A growing number of data breaches in the higher educational sector are raising concerns about the ability of colleges to protect sensitive information. These breaches not only put students' and faculty data at risk, but also cause reputational damage and financial losses.
Many educational organizations are taking these concerns to heart and making a commitment to focus on securing their network infrastructure. With students back on campus this month, where is your institution on the path to better cybersecurity?
Higher Ed Ranks High on List of Targets
Education tied with business as the second most-breached-sector last year, with healthcare being the only industry to experience more incidents.
So far this year, at least seven universities and community colleges have reported data breaches, according to the Privacy Rights Clearinghouse database. In total, the database contains 722 reported digital data breaches in the sector between 2005 and 2016, with an estimated more than 14.7 million records compromised. The actual number could be much higher.
Why Is Higher Ed An Attract Target?
What makes educational institutions an attractive target is the high volume of data that’s valuable on the dark market — from the social security numbers of thousands of students and faculty members to financial information.
But that’s not all. Higher education infrastructures are complex with 24/7 open networks, connections to high numbers of mobile devices, and a growing reliance on IoT (Internet of things) technologies like smart lab equipment, doors and security cameras. Adding to the problem are the resource limitations of campus IT departments to manage it all.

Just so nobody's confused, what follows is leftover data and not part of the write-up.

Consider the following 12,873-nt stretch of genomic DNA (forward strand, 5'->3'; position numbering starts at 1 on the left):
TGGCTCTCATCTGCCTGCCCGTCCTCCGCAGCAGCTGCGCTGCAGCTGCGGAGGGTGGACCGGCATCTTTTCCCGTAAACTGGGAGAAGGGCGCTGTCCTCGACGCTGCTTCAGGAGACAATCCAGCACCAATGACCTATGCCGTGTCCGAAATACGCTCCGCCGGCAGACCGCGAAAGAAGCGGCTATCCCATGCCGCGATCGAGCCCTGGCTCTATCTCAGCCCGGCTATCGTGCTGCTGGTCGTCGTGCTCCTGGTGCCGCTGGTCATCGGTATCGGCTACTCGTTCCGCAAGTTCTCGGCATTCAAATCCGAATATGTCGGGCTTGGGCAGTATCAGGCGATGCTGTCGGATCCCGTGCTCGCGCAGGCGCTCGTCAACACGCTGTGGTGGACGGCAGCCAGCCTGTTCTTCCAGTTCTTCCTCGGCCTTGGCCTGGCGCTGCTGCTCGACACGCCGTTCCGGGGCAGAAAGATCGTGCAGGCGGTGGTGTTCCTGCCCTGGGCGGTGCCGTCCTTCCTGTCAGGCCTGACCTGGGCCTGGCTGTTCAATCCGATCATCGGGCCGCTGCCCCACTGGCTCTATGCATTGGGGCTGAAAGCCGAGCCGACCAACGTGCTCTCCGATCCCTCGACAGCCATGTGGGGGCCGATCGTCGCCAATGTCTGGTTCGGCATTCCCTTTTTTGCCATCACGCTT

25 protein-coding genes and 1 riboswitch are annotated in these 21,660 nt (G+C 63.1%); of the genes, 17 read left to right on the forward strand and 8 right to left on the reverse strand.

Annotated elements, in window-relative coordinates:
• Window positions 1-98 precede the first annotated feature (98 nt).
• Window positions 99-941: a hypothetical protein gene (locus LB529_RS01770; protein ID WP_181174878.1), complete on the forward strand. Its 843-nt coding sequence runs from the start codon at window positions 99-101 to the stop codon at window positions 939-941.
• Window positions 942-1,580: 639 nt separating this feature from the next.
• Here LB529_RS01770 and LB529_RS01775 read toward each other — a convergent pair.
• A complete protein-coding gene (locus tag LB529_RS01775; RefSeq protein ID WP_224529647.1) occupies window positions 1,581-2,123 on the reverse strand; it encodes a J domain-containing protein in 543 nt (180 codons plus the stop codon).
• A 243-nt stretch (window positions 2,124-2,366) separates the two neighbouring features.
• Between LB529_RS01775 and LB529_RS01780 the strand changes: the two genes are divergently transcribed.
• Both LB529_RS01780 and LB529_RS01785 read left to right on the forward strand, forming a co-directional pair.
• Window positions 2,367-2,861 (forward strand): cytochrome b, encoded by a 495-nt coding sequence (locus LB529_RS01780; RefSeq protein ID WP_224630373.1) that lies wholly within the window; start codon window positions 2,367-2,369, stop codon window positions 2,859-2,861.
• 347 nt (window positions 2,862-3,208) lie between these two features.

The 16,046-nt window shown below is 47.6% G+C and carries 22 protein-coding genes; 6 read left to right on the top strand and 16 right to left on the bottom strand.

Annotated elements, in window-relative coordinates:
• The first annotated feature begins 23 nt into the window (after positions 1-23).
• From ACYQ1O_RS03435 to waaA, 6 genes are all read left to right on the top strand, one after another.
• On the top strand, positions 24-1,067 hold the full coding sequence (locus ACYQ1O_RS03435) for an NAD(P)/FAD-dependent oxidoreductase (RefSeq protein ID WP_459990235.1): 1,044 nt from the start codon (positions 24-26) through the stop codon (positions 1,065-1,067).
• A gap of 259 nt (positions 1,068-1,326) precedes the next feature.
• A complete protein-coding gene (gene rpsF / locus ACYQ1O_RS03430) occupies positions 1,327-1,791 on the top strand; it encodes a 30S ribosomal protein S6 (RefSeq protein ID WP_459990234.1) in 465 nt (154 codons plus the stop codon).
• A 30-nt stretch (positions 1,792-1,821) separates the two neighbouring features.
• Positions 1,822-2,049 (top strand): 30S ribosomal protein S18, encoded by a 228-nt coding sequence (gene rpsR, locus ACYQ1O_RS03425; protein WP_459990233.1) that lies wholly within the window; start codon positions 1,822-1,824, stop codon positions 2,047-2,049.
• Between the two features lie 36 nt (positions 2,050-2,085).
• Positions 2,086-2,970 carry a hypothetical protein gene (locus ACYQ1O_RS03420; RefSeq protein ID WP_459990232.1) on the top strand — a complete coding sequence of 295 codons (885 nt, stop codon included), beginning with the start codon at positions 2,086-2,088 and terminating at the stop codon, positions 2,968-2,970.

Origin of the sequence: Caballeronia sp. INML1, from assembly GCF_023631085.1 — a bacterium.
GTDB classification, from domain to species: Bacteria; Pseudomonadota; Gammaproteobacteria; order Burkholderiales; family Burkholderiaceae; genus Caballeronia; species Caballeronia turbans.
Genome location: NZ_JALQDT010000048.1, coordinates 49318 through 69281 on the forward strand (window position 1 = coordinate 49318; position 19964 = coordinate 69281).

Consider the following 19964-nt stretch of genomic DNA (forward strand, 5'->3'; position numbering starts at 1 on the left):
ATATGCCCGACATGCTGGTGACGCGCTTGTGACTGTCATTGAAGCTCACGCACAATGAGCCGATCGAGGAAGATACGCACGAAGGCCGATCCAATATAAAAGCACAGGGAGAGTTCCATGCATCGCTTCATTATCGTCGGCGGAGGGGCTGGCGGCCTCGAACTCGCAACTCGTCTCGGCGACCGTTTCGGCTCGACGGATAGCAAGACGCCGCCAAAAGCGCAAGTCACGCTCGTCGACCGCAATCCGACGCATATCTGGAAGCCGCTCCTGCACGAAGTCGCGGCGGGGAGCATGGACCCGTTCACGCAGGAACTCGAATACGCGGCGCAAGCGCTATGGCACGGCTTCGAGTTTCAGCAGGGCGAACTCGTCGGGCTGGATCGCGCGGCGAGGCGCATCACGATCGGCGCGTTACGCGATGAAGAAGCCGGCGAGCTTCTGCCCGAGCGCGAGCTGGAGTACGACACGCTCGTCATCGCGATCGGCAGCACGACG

Steps for Improving University Cybersecurity Effectiveness
To address these challenges, colleges need to develop a strong campus cybersecurity posture with a comprehensive approach that includes:
- Incident response planning: Just as you plan for major disasters and other campus emergencies, you need a cybersecurity incident response plan. Instead of scrambling to react during a crisis, you can use your incident playbook and training and feel confident about the steps that need to be taken. The plan should also identify your breach response team and help you create practice scenarios.
- Threat assessment: Even for organizations with extensive in-house cybersecurity expertise, objectively assessing vulnerabilities and security is difficult. We recommend working with a third-party vendor that has experience in the industry — these experts keep abreast of the latest threats and can work with your in-house team to provide an independent audit and suggest path for a more cyber secure campus.
- Cohesive fabric of cybersecurity solutions: Using disparate systems and platforms to manage various aspects of cybersecurity is ineffective. You need a cohesive fabric that considers every aspect — including mobile devices — and weaves together all your security technologies on one platform that can be managed centrally, and allows multiple products to interoperate and share threat information easily.
Cybersecurity is an ongoing process, not a one-time initiative you can tackle overnight. A partner of Fortinet, Resilient Intelligent Networks can help you develop a reliable, adaptive higher education network security infrastructure with best-of-breed technologies to prepare you for this year’s threats as well as those to come.